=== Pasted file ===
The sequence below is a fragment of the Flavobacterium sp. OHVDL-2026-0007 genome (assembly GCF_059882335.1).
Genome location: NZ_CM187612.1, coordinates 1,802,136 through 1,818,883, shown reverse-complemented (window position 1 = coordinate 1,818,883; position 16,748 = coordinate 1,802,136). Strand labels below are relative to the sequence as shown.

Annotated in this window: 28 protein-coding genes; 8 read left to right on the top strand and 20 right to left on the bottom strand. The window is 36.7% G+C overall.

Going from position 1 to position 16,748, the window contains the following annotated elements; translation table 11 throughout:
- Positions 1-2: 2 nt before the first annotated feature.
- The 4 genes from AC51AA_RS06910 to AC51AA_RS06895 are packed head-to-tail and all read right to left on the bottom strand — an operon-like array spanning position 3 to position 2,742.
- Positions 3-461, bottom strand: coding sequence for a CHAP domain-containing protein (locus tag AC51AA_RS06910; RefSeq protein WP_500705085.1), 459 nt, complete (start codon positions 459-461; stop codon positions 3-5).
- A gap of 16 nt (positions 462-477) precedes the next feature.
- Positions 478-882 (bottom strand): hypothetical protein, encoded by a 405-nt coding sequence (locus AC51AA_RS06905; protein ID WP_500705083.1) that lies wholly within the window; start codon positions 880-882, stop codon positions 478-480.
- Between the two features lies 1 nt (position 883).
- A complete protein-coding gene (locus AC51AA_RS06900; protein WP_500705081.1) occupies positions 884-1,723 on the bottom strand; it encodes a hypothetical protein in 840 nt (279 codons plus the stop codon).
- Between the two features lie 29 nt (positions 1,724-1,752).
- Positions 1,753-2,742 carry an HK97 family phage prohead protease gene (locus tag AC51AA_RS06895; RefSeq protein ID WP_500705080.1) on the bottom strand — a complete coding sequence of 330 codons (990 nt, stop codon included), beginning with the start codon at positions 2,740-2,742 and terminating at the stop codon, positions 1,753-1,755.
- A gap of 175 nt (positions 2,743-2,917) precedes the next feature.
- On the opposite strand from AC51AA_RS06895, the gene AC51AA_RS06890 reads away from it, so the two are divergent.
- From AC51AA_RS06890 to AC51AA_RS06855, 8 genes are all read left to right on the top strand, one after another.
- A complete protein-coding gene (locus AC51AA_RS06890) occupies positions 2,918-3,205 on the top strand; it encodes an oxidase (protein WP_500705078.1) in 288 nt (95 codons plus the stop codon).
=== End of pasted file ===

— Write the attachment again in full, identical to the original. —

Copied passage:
The sequence below is a fragment of the Flavobacterium sp. OHVDL-2026-0007 genome (assembly GCF_059882335.1).
Genome location: NZ_CM187612.1, coordinates 1,802,136 through 1,818,883, shown reverse-complemented (window position 1 = coordinate 1,818,883; position 16,748 = coordinate 1,802,136). Strand labels below are relative to the sequence as shown.

Annotated in this window: 28 protein-coding genes; 8 read left to right on the top strand and 20 right to left on the bottom strand. The window is 36.7% G+C overall.

Going from position 1 to position 16,748, the window contains the following annotated elements; translation table 11 throughout:
- Positions 1-2: 2 nt before the first annotated feature.
- The 4 genes from AC51AA_RS06910 to AC51AA_RS06895 are packed head-to-tail and all read right to left on the bottom strand — an operon-like array spanning position 3 to position 2,742.
- Positions 3-461, bottom strand: coding sequence for a CHAP domain-containing protein (locus tag AC51AA_RS06910; RefSeq protein WP_500705085.1), 459 nt, complete (start codon positions 459-461; stop codon positions 3-5).
- A gap of 16 nt (positions 462-477) precedes the next feature.
- Positions 478-882 (bottom strand): hypothetical protein, encoded by a 405-nt coding sequence (locus AC51AA_RS06905; protein ID WP_500705083.1) that lies wholly within the window; start codon positions 880-882, stop codon positions 478-480.
- Between the two features lies 1 nt (position 883).
- A complete protein-coding gene (locus AC51AA_RS06900; protein WP_500705081.1) occupies positions 884-1,723 on the bottom strand; it encodes a hypothetical protein in 840 nt (279 codons plus the stop codon).
- Between the two features lie 29 nt (positions 1,724-1,752).
- Positions 1,753-2,742 carry an HK97 family phage prohead protease gene (locus tag AC51AA_RS06895; RefSeq protein ID WP_500705080.1) on the bottom strand — a complete coding sequence of 330 codons (990 nt, stop codon included), beginning with the start codon at positions 2,740-2,742 and terminating at the stop codon, positions 1,753-1,755.
- A gap of 175 nt (positions 2,743-2,917) precedes the next feature.
- On the opposite strand from AC51AA_RS06895, the gene AC51AA_RS06890 reads away from it, so the two are divergent.
- From AC51AA_RS06890 to AC51AA_RS06855, 8 genes are all read left to right on the top strand, one after another.
- A complete protein-coding gene (locus AC51AA_RS06890) occupies positions 2,918-3,205 on the top strand; it encodes an oxidase (protein WP_500705078.1) in 288 nt (95 codons plus the stop codon).